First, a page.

That's a standard line of defense for any public figure who says something nasty, unsupportable, racist, sexist or patently stupid, and then gets unexpectedly called to account. It's a hackneyed excuse that's long been on heavy rotation for Washington types who talk their way into trouble.
So when Shirley Sherrod offered that defense after her racially tinged remarks were posted on YouTube, who would believe her?
As it turns out, not the Agriculture Secretary ... not the NAACP ... and not even the Obama administration.
Except, she was telling the truth.
Much has been made of who has apologized and who hasn't. There's plenty of fault to go around; and some of it belongs to everyone who has participated in the world of pseudo news as a reporter, politician, or consumer. In that world, stories — constructed lovingly around small, carefully pruned facts — conveniently "prove" that everyone who disagrees with us is stupid or evil, or both.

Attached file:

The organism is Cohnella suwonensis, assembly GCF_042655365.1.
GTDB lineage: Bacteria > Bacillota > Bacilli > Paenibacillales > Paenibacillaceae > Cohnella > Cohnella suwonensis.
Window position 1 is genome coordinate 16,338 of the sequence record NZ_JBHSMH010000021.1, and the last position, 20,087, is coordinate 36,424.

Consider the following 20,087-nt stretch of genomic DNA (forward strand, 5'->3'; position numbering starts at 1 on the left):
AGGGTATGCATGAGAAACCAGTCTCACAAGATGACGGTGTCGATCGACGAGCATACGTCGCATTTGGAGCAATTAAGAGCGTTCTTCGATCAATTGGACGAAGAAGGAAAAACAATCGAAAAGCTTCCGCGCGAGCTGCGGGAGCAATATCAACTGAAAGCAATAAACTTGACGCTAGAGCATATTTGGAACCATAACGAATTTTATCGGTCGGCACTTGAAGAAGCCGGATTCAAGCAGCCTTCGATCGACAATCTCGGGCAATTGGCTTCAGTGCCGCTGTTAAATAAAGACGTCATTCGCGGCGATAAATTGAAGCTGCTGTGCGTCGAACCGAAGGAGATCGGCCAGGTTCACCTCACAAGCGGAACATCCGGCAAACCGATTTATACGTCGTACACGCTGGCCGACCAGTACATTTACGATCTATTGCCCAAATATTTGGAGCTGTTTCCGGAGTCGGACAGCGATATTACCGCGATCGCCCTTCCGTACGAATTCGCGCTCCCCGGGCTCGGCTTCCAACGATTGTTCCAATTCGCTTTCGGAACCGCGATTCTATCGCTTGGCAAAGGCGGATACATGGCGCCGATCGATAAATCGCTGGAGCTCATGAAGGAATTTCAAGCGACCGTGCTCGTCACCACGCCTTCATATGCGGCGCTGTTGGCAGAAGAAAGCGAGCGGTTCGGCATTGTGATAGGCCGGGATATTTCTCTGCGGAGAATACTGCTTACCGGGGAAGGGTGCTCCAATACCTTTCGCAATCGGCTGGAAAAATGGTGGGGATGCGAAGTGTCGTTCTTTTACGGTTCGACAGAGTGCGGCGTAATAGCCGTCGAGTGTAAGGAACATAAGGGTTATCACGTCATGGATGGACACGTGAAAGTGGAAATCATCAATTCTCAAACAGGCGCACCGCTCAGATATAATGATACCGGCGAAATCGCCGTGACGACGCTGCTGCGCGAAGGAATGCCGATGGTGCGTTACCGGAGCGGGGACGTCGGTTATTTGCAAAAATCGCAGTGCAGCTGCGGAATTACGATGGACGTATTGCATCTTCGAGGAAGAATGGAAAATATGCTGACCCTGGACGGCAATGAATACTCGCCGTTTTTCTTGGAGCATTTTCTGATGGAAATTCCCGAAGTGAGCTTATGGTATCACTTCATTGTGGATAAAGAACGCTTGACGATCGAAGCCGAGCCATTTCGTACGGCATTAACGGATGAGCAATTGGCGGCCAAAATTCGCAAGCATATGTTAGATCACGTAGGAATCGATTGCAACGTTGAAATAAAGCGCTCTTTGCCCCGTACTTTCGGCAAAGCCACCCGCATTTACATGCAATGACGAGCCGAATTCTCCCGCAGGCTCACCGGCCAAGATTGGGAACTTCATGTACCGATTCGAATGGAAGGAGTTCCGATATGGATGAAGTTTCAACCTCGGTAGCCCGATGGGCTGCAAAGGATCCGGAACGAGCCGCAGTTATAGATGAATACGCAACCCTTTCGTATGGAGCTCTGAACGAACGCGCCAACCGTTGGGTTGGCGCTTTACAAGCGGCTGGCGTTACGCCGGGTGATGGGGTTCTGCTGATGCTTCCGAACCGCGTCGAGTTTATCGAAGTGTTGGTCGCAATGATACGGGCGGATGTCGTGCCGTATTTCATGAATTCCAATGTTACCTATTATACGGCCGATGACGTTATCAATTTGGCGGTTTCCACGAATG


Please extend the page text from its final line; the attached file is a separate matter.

The internet is a most effective tool for spreading this stuff around. Conspiracy theorists, rhetorical bullies and outright nut jobs find a ready audience of fellow travelers who believe that repeating a rumor — loudly and with venom — can magically turn it into fact.
Despite all the hand wringing about standards of truth on the Web and civil discourse, the real problem is that too many of us are only willing to call liars and fact-stretchers out when they're on the other side, and NOT willing to do the same for all wing nuts whose tall tales support our own world view.
Unfortunately, the best way to silence the echo chamber of half-truths is to stop repeating them, in our blogs, around our water coolers, and in our homes.
That's no fun, but that's a fact.